Graphic Design / Interactive Design / Fine & Applied Arts / Parkland College

Graphic Design Exercises
InDesign: Combining Type

Objective

To learn how to combine two or more typefaces. To learn InDesign's professional typesetting tools by example.

Discussion

The first rule of unity requires that a composition contain as many similar elements as possible. In typography, this means using one typeface. There are plenty of ways to create variety and emphasis using just one typeface: weight, size, position, tracking, all caps, color, etc, etc. So, if at all possible, use only one typeface in your design.

Only when you have explored all options possible for creating emphasis with just one typeface, should you consider a second typeface. And the second font should be used sparingly. When choosing your second font, there is only one rule: contrast. The more contrast, the stronger the emphasis. In addition to choosing a second font that looks different than the first font, you may need to vary the size, weight and color as well.

Tip: Never mix Garamond with Baskerville (or any two serifs) because they are too similar. If you're looking for sublety, use just one typeface. If you're looking for drama, use maximum contrast. Avoid that gray area that is neither subtle nor dramatic as that may convey a mixed message.

Procedure
  1. download InDesign starter file
  2. open downloaded file "combining type.indd" in InDesign
  3. practice Adobe navigation keyboard shortcuts: space=hand; space+cmd=zoom in; space+cmd+opt=zoom out; cmd+zero=fit in window
  4. practice InDesign preview shortcuts: cmd+opt+I (show/hide hidden characters); W (normal/preview mode)
  5. add your name to the top of master page A; return to page 1
  6. read the text
  7. to edit text frames, unlink them from the master page (cmd+shift+CLICK)

page 1

  1. leave the first text frame alone (for comparison purposes)
  2. select the first two words in the other text frames and change font to:
    Baskerville
    Goudy
    Helvetica
  3. record the font names in the caption area; compare the differences between the four text frames

page 2

  1. insert page 2 (window > pages: new page icon)
  2. leave the first text frame alone (for comparison purposes)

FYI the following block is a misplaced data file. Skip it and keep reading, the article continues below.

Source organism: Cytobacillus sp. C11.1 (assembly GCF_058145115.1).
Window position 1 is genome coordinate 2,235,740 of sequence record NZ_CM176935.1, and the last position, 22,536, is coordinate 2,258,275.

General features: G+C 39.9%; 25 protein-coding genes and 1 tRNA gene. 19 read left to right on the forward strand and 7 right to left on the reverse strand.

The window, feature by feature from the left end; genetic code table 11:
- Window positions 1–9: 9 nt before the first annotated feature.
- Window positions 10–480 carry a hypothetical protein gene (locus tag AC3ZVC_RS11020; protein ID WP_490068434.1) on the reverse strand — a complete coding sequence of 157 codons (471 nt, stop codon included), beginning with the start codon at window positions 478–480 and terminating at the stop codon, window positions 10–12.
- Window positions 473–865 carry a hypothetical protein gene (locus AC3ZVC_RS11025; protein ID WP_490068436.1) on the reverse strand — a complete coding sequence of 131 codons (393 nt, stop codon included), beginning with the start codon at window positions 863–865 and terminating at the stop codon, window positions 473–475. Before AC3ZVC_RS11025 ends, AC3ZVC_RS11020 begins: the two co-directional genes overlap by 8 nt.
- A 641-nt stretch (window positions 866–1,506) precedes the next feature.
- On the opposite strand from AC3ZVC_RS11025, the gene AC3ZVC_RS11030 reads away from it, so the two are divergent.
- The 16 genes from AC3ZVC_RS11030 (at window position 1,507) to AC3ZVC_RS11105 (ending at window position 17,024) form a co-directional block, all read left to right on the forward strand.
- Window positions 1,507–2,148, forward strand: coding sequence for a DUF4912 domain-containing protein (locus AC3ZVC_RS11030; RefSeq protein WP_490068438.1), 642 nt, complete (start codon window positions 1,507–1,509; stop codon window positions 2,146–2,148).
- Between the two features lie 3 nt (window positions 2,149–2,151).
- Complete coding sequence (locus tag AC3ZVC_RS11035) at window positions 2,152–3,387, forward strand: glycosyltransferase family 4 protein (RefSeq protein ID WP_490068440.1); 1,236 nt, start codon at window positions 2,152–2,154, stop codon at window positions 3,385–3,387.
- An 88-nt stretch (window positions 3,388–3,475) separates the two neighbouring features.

3. select the first two words in the other text frames and change font to:
    bold
    Helvetica LT Std Black, 8pt
    Helvetica LT Std Black, 8pt all caps
  4. record the font names in the caption area; compare the differences between the four text frames

page 3

  1. duplicate page 2 to make page 3 (window > pages: flyout menu)
  2. add a RETURN to the end of the first two words in all text frames
  3. select the first line in each text frame and do the following:
    make font larger
    track tighter
  4. record the font names in the caption area; compare the differences between the four text frames

page 4

  1. duplicate page 3 to make page 4 (window > pages: flyout menu)
  2. change the font of the first line in each text box to the following fonts:
    Franklin Gothic Heavy
    Gill Sans Extra Bold
    Futura Extra Bold
    Futura Extra Bold Condensed
  3. record the font names in the caption area; compare the differences between the four text frames

page 5

  1. duplicate page 4 to make page 5 (window > pages: flyout menu)
  2. in each text frame, choose one font for the text and another font for the head (consulting Parkland's Core Fonts Specimen Sheet
  3. print page 5 only for small group critique
  4. make adjustments based on group critique (if necessary)

grading

  1. submit b&w proof with your name and exercise number on it for grading
  2. file your graded proof in your Process Book for individual review

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Last updated: 3/2/17 ■ Webmaster: Paul Young